There are two notable allusions in the first forty lines of the General Prologue to The Canterbury Tales. The first is a reference to Zephyrus, the Greek and Roman god of the West Wind. There were four wind gods in classical mythology, and Zephyrus is generally depicted as a handsome youth carrying a basket of fruit as he brings with him the warm breezes of spring.
The second allusion is to Thomas Becket, the Archbishop of Canterbury who was murdered on the orders of King Henry II in 1170. Three years after his death, Becket was canonized by Pope Alexander III and became Saint Thomas of Canterbury. Chaucer describes him as the "hooly blisful martir," and it is his sacred relics that the pilgrims are going to see.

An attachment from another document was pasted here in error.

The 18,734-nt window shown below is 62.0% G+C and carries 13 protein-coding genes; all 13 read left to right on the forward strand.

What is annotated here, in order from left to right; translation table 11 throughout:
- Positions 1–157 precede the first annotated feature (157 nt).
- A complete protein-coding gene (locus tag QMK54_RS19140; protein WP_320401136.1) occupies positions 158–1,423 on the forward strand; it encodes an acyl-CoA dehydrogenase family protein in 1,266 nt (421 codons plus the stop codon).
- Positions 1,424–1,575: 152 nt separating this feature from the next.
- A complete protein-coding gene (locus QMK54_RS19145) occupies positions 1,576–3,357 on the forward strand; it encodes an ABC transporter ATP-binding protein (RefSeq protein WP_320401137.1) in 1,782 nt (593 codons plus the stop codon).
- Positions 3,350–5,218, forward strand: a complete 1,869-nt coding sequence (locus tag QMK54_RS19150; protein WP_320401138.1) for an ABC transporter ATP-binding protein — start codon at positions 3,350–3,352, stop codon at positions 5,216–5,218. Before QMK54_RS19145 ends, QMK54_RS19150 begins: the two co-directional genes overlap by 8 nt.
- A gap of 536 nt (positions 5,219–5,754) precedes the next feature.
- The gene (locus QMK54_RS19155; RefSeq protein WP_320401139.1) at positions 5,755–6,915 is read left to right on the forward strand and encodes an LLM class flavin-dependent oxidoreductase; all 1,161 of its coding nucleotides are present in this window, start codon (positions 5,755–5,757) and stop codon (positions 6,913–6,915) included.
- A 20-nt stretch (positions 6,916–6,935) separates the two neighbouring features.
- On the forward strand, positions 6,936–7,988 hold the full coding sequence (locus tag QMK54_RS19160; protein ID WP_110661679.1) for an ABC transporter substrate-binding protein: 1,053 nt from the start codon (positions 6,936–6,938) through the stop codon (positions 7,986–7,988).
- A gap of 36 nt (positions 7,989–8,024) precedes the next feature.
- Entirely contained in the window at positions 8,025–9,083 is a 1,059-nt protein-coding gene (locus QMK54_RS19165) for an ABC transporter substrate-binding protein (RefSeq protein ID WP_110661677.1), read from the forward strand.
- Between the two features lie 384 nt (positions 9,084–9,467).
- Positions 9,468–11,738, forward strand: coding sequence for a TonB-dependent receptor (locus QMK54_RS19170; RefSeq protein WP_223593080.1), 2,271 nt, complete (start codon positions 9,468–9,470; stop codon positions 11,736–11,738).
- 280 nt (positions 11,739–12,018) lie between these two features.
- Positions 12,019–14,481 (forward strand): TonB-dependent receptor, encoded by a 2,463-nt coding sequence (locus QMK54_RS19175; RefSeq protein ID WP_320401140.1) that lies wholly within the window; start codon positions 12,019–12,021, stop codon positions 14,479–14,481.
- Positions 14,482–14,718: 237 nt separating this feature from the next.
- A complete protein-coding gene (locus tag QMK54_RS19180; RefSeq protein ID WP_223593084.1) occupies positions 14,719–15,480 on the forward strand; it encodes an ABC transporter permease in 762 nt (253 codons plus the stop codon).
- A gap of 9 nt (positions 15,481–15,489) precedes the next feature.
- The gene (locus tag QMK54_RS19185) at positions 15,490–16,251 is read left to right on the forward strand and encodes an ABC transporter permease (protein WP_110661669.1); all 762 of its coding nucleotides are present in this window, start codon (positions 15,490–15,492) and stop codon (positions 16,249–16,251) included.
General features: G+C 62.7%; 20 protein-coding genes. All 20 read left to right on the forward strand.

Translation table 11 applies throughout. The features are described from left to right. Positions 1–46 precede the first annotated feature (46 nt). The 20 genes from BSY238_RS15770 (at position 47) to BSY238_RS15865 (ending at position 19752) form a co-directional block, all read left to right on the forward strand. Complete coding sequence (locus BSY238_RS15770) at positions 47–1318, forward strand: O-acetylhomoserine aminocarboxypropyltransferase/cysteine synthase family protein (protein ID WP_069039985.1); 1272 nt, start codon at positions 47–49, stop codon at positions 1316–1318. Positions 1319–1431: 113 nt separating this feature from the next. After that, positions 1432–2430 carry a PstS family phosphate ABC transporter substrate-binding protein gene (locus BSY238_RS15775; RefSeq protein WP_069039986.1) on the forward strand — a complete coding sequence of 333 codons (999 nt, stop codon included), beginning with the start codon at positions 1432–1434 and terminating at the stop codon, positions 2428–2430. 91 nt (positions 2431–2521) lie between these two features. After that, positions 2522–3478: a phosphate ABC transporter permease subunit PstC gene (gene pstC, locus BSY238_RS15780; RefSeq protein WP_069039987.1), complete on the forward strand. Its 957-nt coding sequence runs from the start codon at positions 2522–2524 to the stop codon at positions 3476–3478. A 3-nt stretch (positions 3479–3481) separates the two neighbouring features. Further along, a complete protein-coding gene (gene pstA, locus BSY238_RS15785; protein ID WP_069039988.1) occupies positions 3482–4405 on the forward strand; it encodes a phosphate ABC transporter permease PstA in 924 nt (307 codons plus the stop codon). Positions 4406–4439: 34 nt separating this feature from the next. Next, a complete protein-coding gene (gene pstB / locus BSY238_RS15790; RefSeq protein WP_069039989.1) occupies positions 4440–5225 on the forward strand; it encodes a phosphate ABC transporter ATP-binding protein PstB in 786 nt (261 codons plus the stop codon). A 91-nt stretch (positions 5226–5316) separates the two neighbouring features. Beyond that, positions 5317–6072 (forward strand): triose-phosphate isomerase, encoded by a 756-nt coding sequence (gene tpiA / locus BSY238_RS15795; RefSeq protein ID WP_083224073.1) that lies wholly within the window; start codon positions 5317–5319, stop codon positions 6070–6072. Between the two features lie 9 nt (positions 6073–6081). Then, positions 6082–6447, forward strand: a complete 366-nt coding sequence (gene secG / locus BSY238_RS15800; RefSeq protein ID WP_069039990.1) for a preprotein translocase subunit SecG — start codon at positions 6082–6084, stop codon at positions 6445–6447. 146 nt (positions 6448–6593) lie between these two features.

There is an obvious conflict between these two allusions, a dichotomy which runs through English literature, becoming particularly marked in the poetry of Milton. Classical allusions to Greek and Roman gods are mixed with Christian allusions to God, Christ, saints, and martyrs. Chaucer clearly believes in Christianity (for all his criticism of the church as an institution), and does not believe in the Greek and Roman gods. However, they offer an opportunity for vivid imagery and personification where no Christian equivalents exist.